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Independent Monitoring of Forest Law Enforcement and Governance (IM-FLEG)

IM-FLEG is a constructive and audit-style approach involving governments, the international donor community, the private sector and civil society. It is not a panacea aiming to solve problems in a chosen sector but a practical tool supporting work towards curbing illegal and unjust exploitation of natural resources. It is also an effective tool to support those governments officially committed to clean up a sector and acknowledged problems of corruption.


How it works

Independent Monitoring There are several approaches to monitoring natural resources, either focusing on Chain Of Custody systems to identify what is legal, or on the monitoring of resource extraction to identify what is illegal. Those approaches have merit in their own right and should be implemented in complement to achieve overall progress. Independent monitoring of governance, law enforcement and the extraction of natural resources (e.g. timber, minerals, oil) is a country-based partnership approach between relevant stakeholders, for example the recipient government, an active and engaged range of donors, civil society and an independent monitor organisation. REM, the independent monitor, operates in the field investigating and tracking cases of illegal activity through the administrative and judicial systems where this role cannot be fulfilled by national organisations (e.g. lack of political space or capacity).

Our approach increases transparency and can inform higher levels of government, the donor community and civil society of the real situation with respect to both illegal activities and the state of law enforcement. REM's proactive investigations and reporting promotes effective and just law enforcement. Where possible, REM seeks a partnership with governments as it is the main subject of monitoring of governance and law enforcement. This partnership, by engaging the subject is a constructive approach which can lead to more effective results than external monitoring alone, especially in the long-term.

Where REM undertakes external monitoring, it seeks partnerships with key stakeholders to complement their activities and participate in the overall set-up to provide a broadly credible framework of operations. REM operates using a similar approach putting objectivity, consultation processes with various stakeholders and systematic documentation against agreed set norms. In the section below, key processes remain the same with external monitoring.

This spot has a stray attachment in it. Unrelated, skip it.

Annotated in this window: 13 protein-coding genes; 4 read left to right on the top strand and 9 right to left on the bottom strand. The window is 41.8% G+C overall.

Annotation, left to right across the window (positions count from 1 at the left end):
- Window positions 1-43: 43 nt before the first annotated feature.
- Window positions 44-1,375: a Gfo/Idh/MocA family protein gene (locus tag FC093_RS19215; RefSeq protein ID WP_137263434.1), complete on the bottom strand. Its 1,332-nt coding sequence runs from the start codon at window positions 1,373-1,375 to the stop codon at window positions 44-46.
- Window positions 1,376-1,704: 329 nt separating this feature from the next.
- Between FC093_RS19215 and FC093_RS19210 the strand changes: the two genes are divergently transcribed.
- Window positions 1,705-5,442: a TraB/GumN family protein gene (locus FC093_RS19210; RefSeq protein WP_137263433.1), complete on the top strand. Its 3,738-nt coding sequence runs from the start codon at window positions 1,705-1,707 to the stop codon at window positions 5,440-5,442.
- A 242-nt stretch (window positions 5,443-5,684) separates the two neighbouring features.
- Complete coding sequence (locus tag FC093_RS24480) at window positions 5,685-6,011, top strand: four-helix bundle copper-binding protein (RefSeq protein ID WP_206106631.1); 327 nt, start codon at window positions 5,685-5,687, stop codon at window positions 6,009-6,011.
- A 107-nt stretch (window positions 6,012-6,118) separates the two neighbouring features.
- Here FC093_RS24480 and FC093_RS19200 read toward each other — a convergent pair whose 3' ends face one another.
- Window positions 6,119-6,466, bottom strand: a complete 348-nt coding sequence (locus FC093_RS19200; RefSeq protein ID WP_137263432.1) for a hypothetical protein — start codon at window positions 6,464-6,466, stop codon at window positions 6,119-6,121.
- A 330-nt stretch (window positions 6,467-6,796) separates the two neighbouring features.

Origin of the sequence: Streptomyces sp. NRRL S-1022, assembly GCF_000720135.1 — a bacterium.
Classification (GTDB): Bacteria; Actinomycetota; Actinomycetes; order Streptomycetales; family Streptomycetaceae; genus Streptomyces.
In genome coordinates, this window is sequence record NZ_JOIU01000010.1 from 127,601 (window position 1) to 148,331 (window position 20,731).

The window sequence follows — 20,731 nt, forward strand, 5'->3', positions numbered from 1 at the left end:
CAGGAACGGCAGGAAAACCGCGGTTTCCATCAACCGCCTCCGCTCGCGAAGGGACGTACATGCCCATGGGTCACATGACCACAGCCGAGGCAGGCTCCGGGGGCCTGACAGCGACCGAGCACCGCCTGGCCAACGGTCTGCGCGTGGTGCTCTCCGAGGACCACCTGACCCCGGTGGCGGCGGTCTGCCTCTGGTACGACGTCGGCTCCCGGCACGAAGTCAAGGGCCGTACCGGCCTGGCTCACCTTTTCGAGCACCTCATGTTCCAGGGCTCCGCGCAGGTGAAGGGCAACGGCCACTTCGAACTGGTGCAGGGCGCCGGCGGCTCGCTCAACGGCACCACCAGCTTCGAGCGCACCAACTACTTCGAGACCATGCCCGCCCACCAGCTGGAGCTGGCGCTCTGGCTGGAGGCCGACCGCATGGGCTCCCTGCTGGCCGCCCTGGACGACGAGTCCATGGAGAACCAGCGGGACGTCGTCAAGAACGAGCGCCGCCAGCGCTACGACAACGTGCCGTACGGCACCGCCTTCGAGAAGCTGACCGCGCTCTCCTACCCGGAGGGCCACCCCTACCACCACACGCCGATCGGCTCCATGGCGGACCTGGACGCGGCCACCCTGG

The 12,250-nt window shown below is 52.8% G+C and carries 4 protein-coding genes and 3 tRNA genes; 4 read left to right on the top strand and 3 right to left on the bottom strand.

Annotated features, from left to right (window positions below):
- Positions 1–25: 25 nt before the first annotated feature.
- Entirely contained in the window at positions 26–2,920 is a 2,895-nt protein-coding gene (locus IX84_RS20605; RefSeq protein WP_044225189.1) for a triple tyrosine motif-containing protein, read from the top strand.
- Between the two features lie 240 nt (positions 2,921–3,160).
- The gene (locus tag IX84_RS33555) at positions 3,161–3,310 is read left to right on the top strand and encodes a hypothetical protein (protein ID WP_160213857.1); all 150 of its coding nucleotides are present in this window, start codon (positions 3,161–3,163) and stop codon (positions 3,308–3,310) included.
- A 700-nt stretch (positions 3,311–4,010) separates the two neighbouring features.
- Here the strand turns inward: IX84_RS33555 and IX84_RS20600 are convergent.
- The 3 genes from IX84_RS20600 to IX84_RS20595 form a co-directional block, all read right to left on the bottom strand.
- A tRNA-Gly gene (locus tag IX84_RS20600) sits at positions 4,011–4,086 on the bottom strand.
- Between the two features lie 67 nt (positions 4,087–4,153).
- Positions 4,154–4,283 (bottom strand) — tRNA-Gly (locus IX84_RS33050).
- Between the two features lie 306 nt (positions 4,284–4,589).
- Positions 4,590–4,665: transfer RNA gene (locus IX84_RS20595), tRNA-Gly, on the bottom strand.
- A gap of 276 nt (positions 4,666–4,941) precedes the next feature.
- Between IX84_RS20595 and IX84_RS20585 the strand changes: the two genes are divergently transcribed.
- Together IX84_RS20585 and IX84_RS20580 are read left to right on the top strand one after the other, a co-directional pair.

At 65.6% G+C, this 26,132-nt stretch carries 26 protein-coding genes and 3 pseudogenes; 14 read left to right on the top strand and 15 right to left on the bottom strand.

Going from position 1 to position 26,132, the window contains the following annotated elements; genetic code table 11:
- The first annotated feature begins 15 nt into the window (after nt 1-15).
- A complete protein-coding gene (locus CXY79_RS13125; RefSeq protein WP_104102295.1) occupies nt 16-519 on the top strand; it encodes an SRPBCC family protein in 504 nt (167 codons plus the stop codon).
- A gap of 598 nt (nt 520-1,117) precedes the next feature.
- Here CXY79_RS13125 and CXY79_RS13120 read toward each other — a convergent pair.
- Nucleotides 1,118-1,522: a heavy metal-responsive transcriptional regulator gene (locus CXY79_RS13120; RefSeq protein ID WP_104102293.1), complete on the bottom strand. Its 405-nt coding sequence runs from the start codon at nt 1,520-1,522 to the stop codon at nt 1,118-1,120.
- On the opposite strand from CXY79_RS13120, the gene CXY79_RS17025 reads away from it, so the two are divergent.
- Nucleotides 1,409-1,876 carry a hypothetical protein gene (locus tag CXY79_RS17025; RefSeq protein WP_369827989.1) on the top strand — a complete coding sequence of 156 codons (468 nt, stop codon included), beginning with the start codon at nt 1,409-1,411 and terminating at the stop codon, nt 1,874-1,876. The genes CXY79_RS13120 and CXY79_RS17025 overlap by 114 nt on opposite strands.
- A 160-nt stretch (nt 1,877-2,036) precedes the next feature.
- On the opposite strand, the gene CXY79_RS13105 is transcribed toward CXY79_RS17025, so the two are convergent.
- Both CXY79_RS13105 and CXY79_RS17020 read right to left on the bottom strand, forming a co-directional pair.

Where there is partnership with the government...

In accordance with Terms of Reference agreed between the stakeholders, the monitor works with Ministerial systems by observing and reporting on law enforcement processes whilst at no stage carrying out any of those activities itself, i.e. law enforcement remains a function of the State. The status of the monitor allows it access to official documentation relevant to forest law enforcement which is essential to carry out meaningful documentation of activities. For example, in the forest sector, it is essential to have the map locating the exact area where a company is allowed to log in order to determine whether this company is logging in or outside its limits. The reference map used by the monitor must be the official one produced by Ministry of Forest including official stamps, in order to guide and give credibility to its investigation. This is one of the key stages allowing the follow-up of law enforcement systems.

The presence of the independent monitor in the field with government officials can lead to higher detection rates of illegal activities. Occasionally, the monitor also undertakes independent investigations in addition to those with government officials. This allows the monitor to compare its own findings to official findings and identify cases where there may be reluctance to enforce the law. Results of this comparison are transmitted to Ministry officials at highest levels, and allow an assessment of the real situation in view of the response obtained. This assessment is in turn, made available to the public according to a protocole supporting the government to take action. To inform its investigations, the monitor consults with a broad range of stakeholders including the private sector, local and international NGOs, the public and others.

Reports from the independent monitor are published. They provide detailed information of illegal activities by specific companies but also on administrative processes. The monitor tracks progress on cases uncovered and highlights how law enforcement procedures are applied. Where cases are not being processed through the justice system, the monitor researches and identifies possible reasons for blockages and solutions. The independent monitor provides suggestions where it notes that improvement could be considered to increase governance, transparency or efficiency in the law enforcement process, in order to support it.

The diagram below presents the functions of, and relationships between, key stakeholders involved at different levels in the framework of independent monitoring. It highlights what benefits the project can bring to each group (boxes), and the driving mechanisms of the project (arrows). Each project's Terms of Reference represents the political commitment that binds the government, donors and the monitor and locks them into the process.

Independent Monitoring Function and the relationship between stakeholders


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